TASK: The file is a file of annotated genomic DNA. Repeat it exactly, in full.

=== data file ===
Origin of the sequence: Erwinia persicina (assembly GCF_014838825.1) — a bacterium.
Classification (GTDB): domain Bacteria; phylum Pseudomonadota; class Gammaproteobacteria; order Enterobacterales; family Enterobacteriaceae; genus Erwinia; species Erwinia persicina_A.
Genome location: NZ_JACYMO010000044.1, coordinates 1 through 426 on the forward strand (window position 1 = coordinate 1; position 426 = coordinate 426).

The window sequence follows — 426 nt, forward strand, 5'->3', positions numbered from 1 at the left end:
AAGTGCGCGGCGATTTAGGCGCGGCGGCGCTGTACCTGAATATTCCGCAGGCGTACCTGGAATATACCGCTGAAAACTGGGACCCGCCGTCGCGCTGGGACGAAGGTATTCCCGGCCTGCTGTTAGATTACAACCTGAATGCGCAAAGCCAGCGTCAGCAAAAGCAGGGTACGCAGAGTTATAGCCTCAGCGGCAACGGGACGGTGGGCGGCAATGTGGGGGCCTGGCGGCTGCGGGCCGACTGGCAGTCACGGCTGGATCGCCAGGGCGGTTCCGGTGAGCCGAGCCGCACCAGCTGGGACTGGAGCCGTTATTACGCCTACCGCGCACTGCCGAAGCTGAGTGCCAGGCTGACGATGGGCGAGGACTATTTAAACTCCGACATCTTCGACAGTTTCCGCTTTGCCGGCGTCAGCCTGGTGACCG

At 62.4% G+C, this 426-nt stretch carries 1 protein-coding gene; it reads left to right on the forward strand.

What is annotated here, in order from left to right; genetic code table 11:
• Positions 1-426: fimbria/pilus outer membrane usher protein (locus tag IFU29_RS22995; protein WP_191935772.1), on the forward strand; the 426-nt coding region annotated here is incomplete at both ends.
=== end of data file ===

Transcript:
Origin of the sequence: Erwinia persicina (assembly GCF_014838825.1) — a bacterium.
Classification (GTDB): domain Bacteria; phylum Pseudomonadota; class Gammaproteobacteria; order Enterobacterales; family Enterobacteriaceae; genus Erwinia; species Erwinia persicina_A.
Genome location: NZ_JACYMO010000044.1, coordinates 1 through 426 on the forward strand (window position 1 = coordinate 1; position 426 = coordinate 426).

The window sequence follows — 426 nt, forward strand, 5'->3', positions numbered from 1 at the left end:
AAGTGCGCGGCGATTTAGGCGCGGCGGCGCTGTACCTGAATATTCCGCAGGCGTACCTGGAATATACCGCTGAAAACTGGGACCCGCCGTCGCGCTGGGACGAAGGTATTCCCGGCCTGCTGTTAGATTACAACCTGAATGCGCAAAGCCAGCGTCAGCAAAAGCAGGGTACGCAGAGTTATAGCCTCAGCGGCAACGGGACGGTGGGCGGCAATGTGGGGGCCTGGCGGCTGCGGGCCGACTGGCAGTCACGGCTGGATCGCCAGGGCGGTTCCGGTGAGCCGAGCCGCACCAGCTGGGACTGGAGCCGTTATTACGCCTACCGCGCACTGCCGAAGCTGAGTGCCAGGCTGACGATGGGCGAGGACTATTTAAACTCCGACATCTTCGACAGTTTCCGCTTTGCCGGCGTCAGCCTGGTGACCG

At 62.4% G+C, this 426-nt stretch carries 1 protein-coding gene; it reads left to right on the forward strand.

What is annotated here, in order from left to right; genetic code table 11:
• Positions 1-426: fimbria/pilus outer membrane usher protein (locus tag IFU29_RS22995; protein WP_191935772.1), on the forward strand; the 426-nt coding region annotated here is incomplete at both ends.